PCOC - Spring 2010 - (Page 34)

Seven Keys to an Effective and Profitable Web Site By Peter Koeppel Gone are the days when having a Web presence was something only for multi-national companies with huge marketing and technology budgets. In today’s business environment, having a Web site is a must, no matter how large or small the company. In fact, not having a Web presence is like having a storefront in a busy shopping district, yet always having the “closed” sign displayed and the doors locked. So while people may have heard about you, they have no easy way to buy from you or to get more information about what you do. Even if you currently have a Web site for your company, have you analyzed it lately? Have you looked at it from today’s perspective of Web design? Have you thought about your Web site from the perspective of your current customers or clients? For many businesses, the answer is “no.” That is, they may have created a Web site several years ago, but they have made little to no changes to it since then. In order for your Web site to be a true asset to your company, you need to follow some Web site development guidelines. Following are the top seven tips to building a dynamic and profitable Web presence for your business. 1. Whether you’re designing a site from scratch or revising an existing site, you must fi rst have a thorough understanding of the business, product, or service your Web site is going to promote or sell. A good starting point is to research your competition and see what their sites look like. What about their sites do you like and dislike? While you don’t want to totally copy your competitor’s Web site, you can get pointers of what works and what doesn’t work based on their design. 2. Make sure your Web site is visually appealing for the target customer you have in mind. Realize that unless you’re targeting a very young demographic, cool graphics and flash animation typically turn off a lot of customers. Also, avoid having too much clutter. Doing so can overwhelm or confuse people. However, you don’t want too much empty space either. That may make you appear as if you don’t have anything meaningful to say. It’s a fine balancing act, but one worth mastering. 3. Give your Web site a consistent look throughout. If your home page is red and has a navigation bar across the top, then every other page must match that style. Designing every page differently confuses people. As they click from page to page, they may think they left your site. Other ways to ensure a consistent look include using the same font, graphic elements, color scheme, and layout. 4. Design your site so it’s easy to read. If you’re targeting seniors, make the font larger than if you were targeting teenagers. Use bullet points and lots of short paragraphs to break up the text. Additionally, keep the length of the text in your main message to one screen shot. Having a page that rambles on forever makes your site appear complicated. Keep your messages short and easy to understand. 5. Remember that usability is more important than aesthetics. If a Web site looks beautiful but doesn’t convert prospects into buyers, then it’s not an effective Web site. Blend your message and the technology used to deliver it seamlessly. Your site needs to engage the target consumers so they can interact with the site almost effortlessly. When that occurs, consumers will have a better feeling about your product, service, or brand, which will lead to a higher conversion rate. 6. Speaking of conversion rates, one of your site’s main goals needs to be converting prospect into sales. To make that happen, you need to give visitors to your site a satisfying experience. This means having the technology that makes the site secure so people feel comfortable shopping there and giving out their credit card. So while you want your site to be entertaining, you don’t want people to be too distracted from the PCOC / SPRING 2010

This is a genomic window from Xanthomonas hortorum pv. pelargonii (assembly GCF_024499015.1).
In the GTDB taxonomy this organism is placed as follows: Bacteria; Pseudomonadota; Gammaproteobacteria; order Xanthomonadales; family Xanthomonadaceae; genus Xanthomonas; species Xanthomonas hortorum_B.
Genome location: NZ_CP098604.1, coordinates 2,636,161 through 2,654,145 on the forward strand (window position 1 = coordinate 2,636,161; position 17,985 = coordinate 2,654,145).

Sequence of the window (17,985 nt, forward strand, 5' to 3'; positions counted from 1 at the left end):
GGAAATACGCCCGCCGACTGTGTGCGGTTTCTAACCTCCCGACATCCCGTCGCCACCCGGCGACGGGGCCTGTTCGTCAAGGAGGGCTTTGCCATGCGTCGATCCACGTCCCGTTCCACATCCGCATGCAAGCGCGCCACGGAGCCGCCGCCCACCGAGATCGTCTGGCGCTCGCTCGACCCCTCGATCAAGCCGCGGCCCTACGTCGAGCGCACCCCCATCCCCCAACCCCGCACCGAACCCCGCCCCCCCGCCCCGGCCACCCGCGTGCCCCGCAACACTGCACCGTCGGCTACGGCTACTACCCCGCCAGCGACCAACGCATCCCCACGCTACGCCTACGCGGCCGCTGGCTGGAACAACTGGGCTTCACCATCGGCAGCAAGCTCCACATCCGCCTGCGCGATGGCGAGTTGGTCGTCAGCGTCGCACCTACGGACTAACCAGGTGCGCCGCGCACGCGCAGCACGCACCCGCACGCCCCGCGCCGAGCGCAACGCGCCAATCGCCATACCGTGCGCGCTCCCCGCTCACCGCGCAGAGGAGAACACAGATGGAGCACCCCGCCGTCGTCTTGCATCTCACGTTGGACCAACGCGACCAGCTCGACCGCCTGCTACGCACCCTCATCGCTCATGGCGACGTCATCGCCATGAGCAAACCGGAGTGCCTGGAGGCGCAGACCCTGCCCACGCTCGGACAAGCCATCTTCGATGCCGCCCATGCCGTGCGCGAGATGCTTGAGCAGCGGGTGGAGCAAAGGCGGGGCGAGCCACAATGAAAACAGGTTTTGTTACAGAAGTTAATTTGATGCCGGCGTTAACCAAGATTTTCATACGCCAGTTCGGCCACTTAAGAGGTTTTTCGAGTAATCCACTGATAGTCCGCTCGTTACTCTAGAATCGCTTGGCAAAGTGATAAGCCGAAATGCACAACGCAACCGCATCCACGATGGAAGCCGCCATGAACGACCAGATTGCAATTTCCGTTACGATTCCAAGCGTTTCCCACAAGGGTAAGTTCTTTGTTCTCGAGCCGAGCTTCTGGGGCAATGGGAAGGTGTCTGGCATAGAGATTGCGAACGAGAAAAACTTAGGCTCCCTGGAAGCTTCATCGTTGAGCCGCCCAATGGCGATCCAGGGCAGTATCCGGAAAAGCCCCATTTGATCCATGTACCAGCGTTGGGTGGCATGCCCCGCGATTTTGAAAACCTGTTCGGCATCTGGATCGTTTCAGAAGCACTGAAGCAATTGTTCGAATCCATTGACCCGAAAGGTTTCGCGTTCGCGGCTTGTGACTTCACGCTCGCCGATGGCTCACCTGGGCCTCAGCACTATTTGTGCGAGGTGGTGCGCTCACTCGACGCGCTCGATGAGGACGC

Table of Contents for the Digital Edition of PCOC - Spring 2010

PCOC - Spring 2010
President’s Message
Martyn’s Corner
Tackling a Multi-Unit Housing Bed Bug Problem
State Capitol Report
Capitol Scope
Firm Profile
Ten Ways to Cut Fuel Costs
Africanized Honeybee Certification Renewal
Seven Keys to an Effective and Profi table Web site
Index to Advertisers

PCOC - Spring 2010